SensaBubble is a chrono-sensory mid-air display system that generates scented bubbles to deliver information to people using different senses. The bubble-based technology creates bubbles with a specified size and frequency, fills them with an opaque fog that is optionally scented, controls their route, tracks their location and projects an image onto them.


SensaBubble
 will be unveiled at ACM CHI 2014 next week and could be used in areas such as gaming or education and encourage a new way of thinking about multi-sensory technologies.

SensaBubble uses the concept of chrono-sensory experiences where layers of information are presented via different senses for variable length of times, each attracting different types of interest from the user. Firstly, a visual display projected onto the bubble which only lasts until it bursts; secondly, a scent released upon the bursting of the bubble slowly disperses and leaves a longer-lasting noticeable trace. 



SensaBubble. Image courtesy of Bristol Interaction and Graphics group, University of Bristol, copyright © 2014 

Professor Sriram Subramanian from the University of Bristol's Department of Computer Science, says, "The human sense of smell is powerful, but there are few research systems that explore and examine ways to use it. We have taken the first steps to explore how smell can be used to enhance and last longer in a visual object such as a soap bubble.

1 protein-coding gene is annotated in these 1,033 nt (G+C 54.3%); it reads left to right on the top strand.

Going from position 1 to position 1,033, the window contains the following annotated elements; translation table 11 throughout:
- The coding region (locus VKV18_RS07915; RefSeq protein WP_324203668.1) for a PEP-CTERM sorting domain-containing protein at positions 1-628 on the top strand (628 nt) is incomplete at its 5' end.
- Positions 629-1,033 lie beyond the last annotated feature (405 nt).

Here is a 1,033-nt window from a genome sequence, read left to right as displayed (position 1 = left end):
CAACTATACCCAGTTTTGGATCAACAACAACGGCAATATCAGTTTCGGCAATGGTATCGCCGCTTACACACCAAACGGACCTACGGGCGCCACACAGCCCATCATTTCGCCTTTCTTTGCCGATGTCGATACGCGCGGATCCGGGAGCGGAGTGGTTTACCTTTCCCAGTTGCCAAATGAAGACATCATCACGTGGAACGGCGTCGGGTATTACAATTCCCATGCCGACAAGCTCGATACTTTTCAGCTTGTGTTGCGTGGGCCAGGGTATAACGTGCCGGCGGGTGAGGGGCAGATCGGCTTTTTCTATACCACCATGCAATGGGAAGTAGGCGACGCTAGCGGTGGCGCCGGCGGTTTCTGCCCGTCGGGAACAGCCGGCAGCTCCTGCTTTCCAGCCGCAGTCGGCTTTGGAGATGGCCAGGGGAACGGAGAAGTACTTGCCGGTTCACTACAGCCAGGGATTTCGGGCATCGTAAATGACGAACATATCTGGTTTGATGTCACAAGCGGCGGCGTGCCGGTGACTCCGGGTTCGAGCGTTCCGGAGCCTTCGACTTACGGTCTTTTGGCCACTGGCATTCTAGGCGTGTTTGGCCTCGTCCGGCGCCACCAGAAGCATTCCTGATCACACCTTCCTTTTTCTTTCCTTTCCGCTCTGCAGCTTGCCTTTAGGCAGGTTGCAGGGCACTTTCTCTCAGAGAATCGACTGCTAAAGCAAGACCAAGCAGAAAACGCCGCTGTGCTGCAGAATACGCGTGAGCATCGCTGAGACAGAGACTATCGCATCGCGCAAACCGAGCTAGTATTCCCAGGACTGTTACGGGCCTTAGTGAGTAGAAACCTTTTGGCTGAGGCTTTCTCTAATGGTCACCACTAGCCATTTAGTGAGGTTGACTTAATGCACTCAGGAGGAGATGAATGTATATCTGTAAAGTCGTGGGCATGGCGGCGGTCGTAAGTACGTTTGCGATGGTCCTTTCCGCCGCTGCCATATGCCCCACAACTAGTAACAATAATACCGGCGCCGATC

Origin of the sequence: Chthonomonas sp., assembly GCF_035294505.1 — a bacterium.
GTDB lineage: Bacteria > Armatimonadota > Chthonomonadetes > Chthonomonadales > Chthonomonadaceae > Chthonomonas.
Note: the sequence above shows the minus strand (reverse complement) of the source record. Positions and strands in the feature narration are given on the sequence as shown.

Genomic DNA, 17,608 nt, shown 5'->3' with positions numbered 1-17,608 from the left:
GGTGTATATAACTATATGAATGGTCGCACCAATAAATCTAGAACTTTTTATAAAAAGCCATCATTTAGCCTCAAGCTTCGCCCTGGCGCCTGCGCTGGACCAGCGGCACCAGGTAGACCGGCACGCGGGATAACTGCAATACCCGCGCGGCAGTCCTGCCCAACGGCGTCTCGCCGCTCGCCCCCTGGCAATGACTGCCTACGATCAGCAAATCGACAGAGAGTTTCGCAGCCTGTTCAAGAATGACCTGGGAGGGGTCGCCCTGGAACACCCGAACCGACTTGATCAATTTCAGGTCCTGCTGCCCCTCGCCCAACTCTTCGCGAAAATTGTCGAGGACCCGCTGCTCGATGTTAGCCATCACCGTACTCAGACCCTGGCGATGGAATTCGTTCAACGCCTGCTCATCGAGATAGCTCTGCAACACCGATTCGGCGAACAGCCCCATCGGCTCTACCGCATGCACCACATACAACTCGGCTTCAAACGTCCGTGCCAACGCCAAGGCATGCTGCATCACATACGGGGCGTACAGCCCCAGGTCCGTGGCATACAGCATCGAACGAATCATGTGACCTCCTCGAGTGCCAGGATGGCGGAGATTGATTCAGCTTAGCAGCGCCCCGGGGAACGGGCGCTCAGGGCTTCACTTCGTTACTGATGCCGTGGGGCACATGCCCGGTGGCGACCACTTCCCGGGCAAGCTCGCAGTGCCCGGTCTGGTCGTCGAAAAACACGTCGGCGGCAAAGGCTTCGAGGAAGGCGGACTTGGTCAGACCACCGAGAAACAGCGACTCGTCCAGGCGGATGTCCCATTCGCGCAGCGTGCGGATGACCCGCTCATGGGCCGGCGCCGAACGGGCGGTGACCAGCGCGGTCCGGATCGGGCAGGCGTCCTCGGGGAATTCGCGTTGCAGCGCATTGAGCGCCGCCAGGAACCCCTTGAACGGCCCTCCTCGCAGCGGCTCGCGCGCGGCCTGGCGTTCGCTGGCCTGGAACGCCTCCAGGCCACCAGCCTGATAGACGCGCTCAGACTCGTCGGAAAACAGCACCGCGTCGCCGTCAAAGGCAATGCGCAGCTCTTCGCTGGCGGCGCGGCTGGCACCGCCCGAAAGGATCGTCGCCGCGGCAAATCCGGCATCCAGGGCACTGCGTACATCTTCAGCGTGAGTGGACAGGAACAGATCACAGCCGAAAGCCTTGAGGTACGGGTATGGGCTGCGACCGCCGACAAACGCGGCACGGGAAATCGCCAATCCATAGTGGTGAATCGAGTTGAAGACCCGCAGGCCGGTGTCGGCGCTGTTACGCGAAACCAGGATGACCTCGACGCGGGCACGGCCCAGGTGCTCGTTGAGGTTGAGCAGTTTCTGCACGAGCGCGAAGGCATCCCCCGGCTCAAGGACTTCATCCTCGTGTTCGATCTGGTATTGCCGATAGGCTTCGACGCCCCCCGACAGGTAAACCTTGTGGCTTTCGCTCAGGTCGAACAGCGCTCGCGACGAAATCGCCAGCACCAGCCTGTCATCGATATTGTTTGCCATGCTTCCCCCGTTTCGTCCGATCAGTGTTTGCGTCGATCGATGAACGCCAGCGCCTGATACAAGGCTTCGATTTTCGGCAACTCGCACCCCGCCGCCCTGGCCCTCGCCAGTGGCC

"There are many areas in which bubble-based technology like SensaBubble could be applied, such as a SensaBubble clock that releases the number of scented bubbles corresponding to the hour or SensaBubble Maths, an educational game for children, which incorporates smell as feedback on their success."





SensaBubble bubble generator. Image courtesy of Bristol Interaction and Graphics group, University of Bristol, copyright © 2014

Interactive technologies that are directly targeted at generating public interest and drawing the user's attention have many applications in advertising and certain forms of education, such as museum exhibits.

SensaBubble could be adapted for use in a variety of areas including education, alerts and engaging user experiences.